Contrary to the common belief that corruption is limited to certain political and socioeconomic environments, namely underdeveloped and developing countries, corruption is nearly ubiquitous global reality. It is a phenomenon found in democracies and dictatorships as well as monarchies and anarchies.
Like crime in general, corruption cannot be totally eradicated. It is a criminal and immoral phenomenon found even in countries that generally respect the rule of law and have all necessary institutions for effective system of checks and balances.
Nepotism/favoritism was so rampant in the U.S. that some historians consider American Civil War hero, President Ulysses S. Grant, as a poster child of corruption.
It wasn’t till late nineteenth century that US Congress passed the Pendleton Civil Service Reform Act, the federal law mandating that government jobs must be awarded based on merit. That and the federal anti-bribery laws did not prevent officials such as Illinois Governor, Rod Blagojevich, from trying to auction President Obama’s old Senate seat after winning in 2008.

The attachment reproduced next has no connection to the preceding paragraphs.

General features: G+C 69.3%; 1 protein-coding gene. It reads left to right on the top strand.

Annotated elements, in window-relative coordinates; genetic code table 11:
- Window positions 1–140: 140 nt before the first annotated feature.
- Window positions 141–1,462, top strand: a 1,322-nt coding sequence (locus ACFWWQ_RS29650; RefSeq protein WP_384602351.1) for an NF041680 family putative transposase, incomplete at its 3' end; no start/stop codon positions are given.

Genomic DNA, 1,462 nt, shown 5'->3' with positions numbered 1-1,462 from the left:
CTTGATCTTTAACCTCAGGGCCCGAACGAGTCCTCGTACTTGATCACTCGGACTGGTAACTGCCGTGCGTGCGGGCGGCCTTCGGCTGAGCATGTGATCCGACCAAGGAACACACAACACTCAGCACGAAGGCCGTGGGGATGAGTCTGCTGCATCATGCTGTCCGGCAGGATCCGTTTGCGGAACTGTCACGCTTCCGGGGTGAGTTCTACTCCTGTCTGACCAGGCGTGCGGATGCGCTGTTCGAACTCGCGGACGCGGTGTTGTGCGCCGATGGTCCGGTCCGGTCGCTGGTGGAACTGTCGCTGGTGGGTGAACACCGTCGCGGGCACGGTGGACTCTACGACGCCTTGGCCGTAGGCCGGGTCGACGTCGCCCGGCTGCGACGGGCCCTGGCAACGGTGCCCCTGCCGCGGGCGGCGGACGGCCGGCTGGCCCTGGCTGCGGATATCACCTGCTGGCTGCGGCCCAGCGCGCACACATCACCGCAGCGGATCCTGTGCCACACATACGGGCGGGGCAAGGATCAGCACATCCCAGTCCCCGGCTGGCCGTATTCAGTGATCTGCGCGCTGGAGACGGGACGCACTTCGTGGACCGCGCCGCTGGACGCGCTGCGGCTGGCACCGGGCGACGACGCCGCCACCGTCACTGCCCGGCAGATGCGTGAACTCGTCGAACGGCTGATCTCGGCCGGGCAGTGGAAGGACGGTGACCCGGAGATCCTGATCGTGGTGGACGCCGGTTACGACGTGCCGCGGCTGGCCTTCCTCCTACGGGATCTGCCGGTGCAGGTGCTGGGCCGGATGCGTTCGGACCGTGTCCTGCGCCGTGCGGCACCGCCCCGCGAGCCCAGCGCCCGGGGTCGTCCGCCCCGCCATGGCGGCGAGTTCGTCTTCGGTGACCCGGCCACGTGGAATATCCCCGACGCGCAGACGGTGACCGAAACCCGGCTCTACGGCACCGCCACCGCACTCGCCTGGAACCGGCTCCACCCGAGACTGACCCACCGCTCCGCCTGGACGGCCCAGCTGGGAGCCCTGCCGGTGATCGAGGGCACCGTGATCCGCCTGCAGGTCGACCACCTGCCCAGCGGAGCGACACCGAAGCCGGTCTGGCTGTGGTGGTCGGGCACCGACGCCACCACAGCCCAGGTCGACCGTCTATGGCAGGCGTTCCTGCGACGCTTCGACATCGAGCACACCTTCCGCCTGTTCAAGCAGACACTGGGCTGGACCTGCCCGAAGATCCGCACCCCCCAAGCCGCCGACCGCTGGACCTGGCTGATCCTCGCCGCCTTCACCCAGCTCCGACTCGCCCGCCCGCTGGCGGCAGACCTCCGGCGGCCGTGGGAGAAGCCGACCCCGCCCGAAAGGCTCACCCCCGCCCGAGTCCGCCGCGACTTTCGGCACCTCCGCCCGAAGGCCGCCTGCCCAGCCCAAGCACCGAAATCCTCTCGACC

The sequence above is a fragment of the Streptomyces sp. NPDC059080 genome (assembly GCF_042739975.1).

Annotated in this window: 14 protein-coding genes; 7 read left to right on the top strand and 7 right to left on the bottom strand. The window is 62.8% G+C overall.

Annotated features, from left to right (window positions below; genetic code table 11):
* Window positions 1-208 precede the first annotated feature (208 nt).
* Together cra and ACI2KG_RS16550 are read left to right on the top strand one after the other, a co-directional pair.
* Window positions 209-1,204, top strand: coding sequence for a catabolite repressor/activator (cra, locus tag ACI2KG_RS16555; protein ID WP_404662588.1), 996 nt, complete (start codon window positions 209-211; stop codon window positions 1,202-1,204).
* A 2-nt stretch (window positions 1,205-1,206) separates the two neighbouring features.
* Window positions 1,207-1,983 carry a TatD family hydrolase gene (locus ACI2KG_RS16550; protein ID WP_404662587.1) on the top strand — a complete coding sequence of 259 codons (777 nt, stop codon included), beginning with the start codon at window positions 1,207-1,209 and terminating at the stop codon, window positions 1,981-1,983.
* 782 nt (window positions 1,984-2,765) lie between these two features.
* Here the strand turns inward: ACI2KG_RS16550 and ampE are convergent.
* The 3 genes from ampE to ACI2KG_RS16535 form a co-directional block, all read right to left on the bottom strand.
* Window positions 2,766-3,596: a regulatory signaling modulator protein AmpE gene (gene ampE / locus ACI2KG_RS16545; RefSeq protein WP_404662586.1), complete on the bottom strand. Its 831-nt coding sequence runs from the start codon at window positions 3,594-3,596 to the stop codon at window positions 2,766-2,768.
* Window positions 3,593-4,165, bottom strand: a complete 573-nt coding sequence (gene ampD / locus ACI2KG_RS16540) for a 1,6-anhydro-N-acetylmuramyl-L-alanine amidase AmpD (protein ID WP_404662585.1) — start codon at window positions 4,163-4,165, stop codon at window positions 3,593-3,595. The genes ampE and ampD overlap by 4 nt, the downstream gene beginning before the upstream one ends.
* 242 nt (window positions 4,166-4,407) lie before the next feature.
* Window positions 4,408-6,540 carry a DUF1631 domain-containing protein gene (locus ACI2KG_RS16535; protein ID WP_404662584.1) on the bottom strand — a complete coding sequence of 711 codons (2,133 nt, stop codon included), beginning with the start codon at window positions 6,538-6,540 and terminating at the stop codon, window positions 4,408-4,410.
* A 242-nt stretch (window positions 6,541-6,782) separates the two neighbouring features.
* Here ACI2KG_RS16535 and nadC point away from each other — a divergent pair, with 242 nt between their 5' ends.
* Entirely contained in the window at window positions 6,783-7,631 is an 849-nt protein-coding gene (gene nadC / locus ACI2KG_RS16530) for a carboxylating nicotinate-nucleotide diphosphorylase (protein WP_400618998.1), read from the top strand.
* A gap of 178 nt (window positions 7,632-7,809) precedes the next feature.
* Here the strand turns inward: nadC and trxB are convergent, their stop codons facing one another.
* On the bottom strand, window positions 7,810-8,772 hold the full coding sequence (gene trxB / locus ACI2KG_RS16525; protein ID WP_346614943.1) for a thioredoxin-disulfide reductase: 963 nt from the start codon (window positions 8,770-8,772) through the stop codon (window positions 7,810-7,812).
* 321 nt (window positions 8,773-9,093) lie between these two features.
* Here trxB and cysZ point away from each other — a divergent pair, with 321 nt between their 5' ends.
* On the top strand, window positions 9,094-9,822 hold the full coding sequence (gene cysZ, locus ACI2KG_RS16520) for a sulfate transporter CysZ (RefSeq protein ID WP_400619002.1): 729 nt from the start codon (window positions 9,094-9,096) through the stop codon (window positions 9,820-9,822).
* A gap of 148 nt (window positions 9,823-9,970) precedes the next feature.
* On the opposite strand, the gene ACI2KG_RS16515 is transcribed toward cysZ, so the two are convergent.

If that seems like an isolated case, think of the Watergate Scandal, or the network of consultants, lobbyists, private contractors and government officials who provide privileged access to powerful offices and resources known as the Beltway Bandits whose iconic cash for services was highlighted by the Iraq war and their relentless lobbying to protect the crooks and criminals of the global banking system.
Moreover, it wasn’t that long ago when, across the pond in UK, the so-called Rotten Parliament scandal exposed an endemic of corruption across party lines that ultimately resulted in the prosecution of several members and former members of the House of Commons, and members of the House of Lords as well as a large number of resignations and sackings.
If these shenanigans and criminal activities could take place under the microscopes and lamp posts of law and order, imagine what NGOs and international community representatives in remote countries could do in enabling corrupt officials to get away with robberies and seduce others to tango with them.
Corruption is a two-way street. To focus on one side and not the other is nothing but a subtle effort to continue business as usual.